So now that we've looked at several factors that help to determine how we do over the winter, let's piece all of this together to find out how this could affect our winter weather.
Piecing it all together...
Now let's take the combination of the ENSO state (in our case, Nino), and factor in the PDO and NAO and let's see what we get. Here's the analysis of the 26 cold winters by a combination of Dec-Feb averaged PDO and NAO status:
Now, let's really lay it out.
Here's "Brother Larry's" analysis of the 26 cold winters by a combination of ENSO state and Dec-Feb averaged PDO and NAO status:
But wait... Let look at 2nd Year Nino's
Periods with back to back El Nino's is not all that common, in fact, our last back to back El Nino was back in 1986-1988. Since we've been keeping records there have only been 12 back to back Nino's, and on average, they show up about every 11 years. As you can see that we've had a drought, since it's been almost 28 years since we've had a back to back Nino. Here are the list of 2nd year El Nino's and the relative temperature for that winter. The maps again only go back to 1948, so some years are left out.
2nd Year Nino Summary
But wait ... there's more!
Whereas a very strong El Nino would very likely mean not nearly as cold of a winter as the last two for the eastern US as a whole, it's unlikely to be warm in the southeast US. Actually, it would much more likely be near normal based on 1877 -1888, 1972 - 1973, 1982 - 1983, and 1997 - 1998 though 1888 - 1889 actually suggests it could be another chilly one, especially because of February. (See image to the right)
Regarding wintry precipitation for Atlanta, when looking at the three standalone super Nino's (1972 - 1973, 1982 - 1983, 1997 - 1998) as well as the six strong to super strong 2nd year Nino's (1877 - 1888, 1888 - 1889, 1896 - 1887, 1905 - 1906, 1940 - 1941, 1987 - 1988), Atlanta more often than not, had one major winter storm, but not always:
But we're not done! There's more, and this is about precipitation.
"Here's why I've been saying that as counterintuitive as it sounds, +NAO's don't seem to reduce the chance for a significant to major SE US SN/IP during strong El Nino's:
Let's look at Raleigh's 2"+ SN/IP for strong Nino's since 1950, when the NAO table I use starts:
1/7/1958: 3" NAO +0.607
2/15/1958: 3" NAO -0.213
1/25-6/1966: 9.6" NAO -1.230
1/7-8/1973: 6.5" NAO -1.126
2/10/1973: 4.5" NAO +0.718
2/6/1983: 2.6" NAO -0.576
3/24/1983: 7.3" NAO +0.062
1/7-8/1988: 7.4" NAO +0.583
1/19/1998: 2.0" NAO +0.397
So, there are 5 +NAO and 4 -NAO averaging at a quite neutral -0.10 and with a median of a quite neutral +0.06.
Regarding DJFM NAO for the biggest strong Nino SN/IP winters: yes, 1965-6 averaged -NAO but 1972-3, 1982-3, and 1987-8 all averaged +NAO.
Similar analyses for some other major SE cities would yield pretty similar results."
Again, thanks to Brother Larry for allowing me to use all of his extensive knowledge and data in this post.
Weatherbell 2015 - 2016 Winter Forecast
October 11th Update from "Brother Larry"...
"Well, we have our second year El Nino from my standpoint. I count last winter as a borderline/very weak Nino though the latest ONI just missed on a technicality.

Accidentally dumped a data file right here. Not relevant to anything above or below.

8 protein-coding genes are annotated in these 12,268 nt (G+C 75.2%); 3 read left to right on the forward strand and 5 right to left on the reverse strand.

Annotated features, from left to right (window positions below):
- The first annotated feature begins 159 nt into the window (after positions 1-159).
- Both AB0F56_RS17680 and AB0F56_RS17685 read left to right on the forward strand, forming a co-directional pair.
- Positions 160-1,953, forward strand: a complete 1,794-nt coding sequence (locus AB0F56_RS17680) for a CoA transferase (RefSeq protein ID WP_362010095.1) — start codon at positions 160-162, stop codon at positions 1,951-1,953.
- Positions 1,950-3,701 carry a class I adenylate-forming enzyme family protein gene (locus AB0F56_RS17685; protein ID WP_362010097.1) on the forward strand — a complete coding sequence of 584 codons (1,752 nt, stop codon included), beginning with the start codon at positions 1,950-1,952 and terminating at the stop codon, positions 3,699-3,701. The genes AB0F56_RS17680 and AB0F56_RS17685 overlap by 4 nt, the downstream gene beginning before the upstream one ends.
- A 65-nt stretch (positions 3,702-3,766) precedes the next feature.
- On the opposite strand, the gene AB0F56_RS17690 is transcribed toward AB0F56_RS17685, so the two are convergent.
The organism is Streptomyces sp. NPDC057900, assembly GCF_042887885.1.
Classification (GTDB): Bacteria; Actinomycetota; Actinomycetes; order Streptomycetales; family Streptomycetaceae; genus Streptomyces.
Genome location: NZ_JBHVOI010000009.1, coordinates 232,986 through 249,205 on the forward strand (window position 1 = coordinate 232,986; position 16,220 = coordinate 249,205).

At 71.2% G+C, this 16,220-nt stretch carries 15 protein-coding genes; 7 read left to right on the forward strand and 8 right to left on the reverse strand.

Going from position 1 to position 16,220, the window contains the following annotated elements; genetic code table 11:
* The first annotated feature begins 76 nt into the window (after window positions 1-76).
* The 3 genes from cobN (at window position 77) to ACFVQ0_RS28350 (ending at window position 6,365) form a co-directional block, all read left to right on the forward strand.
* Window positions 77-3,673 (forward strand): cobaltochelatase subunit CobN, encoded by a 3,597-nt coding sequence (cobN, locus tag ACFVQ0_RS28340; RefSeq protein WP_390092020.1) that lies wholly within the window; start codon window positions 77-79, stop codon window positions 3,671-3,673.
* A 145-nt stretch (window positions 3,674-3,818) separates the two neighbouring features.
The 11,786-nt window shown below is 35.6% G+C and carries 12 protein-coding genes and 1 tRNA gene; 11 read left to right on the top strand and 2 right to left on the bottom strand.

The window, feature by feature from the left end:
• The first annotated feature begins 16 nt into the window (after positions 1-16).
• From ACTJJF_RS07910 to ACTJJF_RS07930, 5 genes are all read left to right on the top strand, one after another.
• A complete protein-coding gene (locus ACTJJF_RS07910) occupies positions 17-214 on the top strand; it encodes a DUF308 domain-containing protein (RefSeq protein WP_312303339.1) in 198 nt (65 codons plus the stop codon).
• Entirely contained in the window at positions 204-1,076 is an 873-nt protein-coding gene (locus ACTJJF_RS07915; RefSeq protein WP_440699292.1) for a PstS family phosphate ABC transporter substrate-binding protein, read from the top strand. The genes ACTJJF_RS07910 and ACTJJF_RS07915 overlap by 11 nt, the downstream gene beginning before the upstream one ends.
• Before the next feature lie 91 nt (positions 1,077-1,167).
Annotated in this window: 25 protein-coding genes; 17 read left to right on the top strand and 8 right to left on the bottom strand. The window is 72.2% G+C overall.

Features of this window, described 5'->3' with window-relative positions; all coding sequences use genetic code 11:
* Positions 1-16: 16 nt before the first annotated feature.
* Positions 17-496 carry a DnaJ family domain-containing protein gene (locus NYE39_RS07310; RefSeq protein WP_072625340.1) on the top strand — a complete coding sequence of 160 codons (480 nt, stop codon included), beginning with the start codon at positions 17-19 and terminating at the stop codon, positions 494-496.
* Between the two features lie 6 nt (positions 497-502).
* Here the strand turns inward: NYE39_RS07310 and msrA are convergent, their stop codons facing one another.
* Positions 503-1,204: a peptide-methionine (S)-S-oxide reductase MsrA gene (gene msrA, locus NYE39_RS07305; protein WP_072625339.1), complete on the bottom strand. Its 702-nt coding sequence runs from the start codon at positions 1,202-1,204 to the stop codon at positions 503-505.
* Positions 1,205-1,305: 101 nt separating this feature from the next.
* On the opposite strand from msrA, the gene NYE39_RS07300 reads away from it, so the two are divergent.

Whereas a very strong El Nino would very likely mean not nearly as cold a winter as the last two for the eastern US as a whole, it would be unlikely to be warm in the southeast US. Actually, there, it would much more likely be near normal based on 1877-78, 1972-73, 1982-83, and 1997-98 though 1888-99 actually suggests it could be another chilly one, especially due to February.
Regarding wintry precipitation in Atlanta when looking at the three standalone super Nino's (1972-73, 1982-83, 1997-98) as well as the six strong to super strong 2nd year Nino's (1877-78, 1888-89, 1896-97, 1905-06, 1940-41, 1987-88), Atlanta more often than not, had one major winter storm:
- 37" of S/IP for the these nine seasons in total or average of a whopping 4.1"/season, which is double the 2" normal, plus 1972-3 had a major ZR/1877-78 had a non-major ZR
- A whopping 7 of the 9 had above average wintry precipitation and 6 of the 9 had a major winter storm (67%) vs. long term average of closer to only 40%
- Whereas weak Nino's have been a good bit colder on average, at least Atlanta would still have quite favorable wintry precipitation climo this winter assuming a strong to super strong Nino.
- So, my very early educated guess for the winter of 2015-6 for Atlanta, is for near normal DJF temperatures with one nice sized to major wintry precip event leading to them getting above average wintry precipitation for the season. Whereas 2014-5 busted at Atlanta for wintry precipitation vs my forecast, I'm still optimistic about 2015-6's chances per the above data."
Update: I'm currently going 0 to -2 for DJF for temperatures for much of the SE US. I think that JB's -3 to -5 is likely going to end up too cold. I still think that there is a much higher than normal chance for above average wintry precip. in at least much of the well inland SE. I also think that places in and around the BHM-ATL-AHN-GSP-CLT-RDU corridor among other areas have a good shot/much higher than normal chance at a major winter storm.